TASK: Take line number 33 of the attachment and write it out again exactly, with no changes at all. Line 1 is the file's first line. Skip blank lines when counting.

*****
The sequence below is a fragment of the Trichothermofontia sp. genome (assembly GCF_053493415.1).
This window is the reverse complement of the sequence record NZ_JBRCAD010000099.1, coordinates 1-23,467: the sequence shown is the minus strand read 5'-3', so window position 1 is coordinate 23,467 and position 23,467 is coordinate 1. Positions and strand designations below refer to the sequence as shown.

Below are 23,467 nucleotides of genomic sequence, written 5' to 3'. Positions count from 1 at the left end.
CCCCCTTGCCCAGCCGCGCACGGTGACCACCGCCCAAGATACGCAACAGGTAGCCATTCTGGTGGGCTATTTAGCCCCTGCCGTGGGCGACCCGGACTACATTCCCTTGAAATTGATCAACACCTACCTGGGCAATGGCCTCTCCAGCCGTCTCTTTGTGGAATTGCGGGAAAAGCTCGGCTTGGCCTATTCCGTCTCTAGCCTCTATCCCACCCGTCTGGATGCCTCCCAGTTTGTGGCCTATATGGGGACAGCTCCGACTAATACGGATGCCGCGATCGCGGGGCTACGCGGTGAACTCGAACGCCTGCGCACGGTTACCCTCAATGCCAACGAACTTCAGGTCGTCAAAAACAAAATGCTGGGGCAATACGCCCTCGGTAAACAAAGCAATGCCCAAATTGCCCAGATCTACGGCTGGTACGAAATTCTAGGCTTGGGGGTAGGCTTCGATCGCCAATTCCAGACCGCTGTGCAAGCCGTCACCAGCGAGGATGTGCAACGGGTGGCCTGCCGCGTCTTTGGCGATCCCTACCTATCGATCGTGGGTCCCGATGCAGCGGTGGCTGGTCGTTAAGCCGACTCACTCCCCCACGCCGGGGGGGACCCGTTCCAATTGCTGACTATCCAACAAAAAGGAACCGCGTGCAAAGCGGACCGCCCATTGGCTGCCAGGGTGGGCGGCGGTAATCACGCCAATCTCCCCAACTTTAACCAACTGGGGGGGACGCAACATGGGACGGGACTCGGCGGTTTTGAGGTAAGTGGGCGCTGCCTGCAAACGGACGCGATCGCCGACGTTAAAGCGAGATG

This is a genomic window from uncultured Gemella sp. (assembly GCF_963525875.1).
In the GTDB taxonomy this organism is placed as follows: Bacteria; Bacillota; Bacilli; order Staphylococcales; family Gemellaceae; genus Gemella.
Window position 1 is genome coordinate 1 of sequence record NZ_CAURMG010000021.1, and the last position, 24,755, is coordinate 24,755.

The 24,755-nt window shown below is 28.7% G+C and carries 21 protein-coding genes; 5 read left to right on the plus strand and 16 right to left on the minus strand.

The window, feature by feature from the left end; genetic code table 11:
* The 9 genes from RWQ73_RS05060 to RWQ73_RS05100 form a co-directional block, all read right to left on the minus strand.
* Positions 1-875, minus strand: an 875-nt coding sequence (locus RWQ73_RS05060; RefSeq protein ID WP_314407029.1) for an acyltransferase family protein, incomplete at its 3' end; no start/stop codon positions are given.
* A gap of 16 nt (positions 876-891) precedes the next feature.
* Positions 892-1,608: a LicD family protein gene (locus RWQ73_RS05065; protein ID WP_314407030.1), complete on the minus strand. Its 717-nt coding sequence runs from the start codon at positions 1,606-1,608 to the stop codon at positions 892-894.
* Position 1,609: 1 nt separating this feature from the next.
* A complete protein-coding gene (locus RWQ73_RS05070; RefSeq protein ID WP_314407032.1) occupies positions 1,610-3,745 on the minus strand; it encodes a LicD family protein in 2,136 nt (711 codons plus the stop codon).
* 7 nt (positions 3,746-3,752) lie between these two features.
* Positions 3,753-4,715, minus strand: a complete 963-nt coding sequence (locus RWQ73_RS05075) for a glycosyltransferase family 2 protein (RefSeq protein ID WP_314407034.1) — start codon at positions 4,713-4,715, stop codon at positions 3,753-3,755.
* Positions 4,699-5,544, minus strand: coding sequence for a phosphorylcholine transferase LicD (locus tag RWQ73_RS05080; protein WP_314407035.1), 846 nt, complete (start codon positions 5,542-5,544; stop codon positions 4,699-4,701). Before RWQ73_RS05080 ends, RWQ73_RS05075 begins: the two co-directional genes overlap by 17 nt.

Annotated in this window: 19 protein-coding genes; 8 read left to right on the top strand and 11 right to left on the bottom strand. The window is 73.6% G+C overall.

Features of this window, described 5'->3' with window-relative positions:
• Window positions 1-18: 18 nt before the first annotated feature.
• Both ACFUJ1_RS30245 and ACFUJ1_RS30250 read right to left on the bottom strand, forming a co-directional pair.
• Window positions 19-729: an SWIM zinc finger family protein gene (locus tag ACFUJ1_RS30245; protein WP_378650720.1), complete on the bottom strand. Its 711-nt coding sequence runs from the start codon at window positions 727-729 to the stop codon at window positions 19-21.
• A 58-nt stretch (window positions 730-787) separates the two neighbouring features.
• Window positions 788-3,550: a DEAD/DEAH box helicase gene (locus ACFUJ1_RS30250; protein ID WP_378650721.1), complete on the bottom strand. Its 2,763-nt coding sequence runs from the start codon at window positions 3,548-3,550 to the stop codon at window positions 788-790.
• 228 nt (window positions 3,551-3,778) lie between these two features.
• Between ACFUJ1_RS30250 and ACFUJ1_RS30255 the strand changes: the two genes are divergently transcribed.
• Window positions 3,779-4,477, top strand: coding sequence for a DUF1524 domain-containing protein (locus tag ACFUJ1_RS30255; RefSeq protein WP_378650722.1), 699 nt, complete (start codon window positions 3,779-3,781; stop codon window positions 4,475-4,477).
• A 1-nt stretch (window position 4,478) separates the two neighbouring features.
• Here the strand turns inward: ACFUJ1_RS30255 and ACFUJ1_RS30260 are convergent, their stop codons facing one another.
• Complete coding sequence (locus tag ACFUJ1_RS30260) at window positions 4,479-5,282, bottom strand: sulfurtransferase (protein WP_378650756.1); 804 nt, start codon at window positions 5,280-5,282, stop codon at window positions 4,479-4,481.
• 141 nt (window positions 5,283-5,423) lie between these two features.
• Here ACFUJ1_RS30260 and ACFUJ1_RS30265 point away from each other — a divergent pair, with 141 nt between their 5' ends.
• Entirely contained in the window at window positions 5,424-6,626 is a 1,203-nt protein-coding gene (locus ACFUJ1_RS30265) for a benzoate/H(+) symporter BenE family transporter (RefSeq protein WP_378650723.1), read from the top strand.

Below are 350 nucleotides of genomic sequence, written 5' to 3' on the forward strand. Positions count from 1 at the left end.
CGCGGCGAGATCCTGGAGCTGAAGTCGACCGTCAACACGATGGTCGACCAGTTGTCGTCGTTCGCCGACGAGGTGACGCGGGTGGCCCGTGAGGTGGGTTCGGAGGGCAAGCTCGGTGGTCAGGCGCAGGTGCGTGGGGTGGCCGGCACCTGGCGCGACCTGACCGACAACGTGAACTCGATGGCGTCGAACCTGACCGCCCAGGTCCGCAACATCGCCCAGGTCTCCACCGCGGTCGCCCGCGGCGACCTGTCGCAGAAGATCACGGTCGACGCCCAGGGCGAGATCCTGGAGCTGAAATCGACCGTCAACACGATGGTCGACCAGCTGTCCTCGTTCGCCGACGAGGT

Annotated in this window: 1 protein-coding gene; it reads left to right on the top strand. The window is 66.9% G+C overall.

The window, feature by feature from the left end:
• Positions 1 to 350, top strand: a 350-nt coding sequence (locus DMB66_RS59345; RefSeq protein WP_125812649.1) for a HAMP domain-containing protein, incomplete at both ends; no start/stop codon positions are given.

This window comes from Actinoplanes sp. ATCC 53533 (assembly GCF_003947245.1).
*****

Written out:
• Here ACFUJ1_RS30260 and ACFUJ1_RS30265 point away from each other — a divergent pair, with 141 nt between their 5' ends.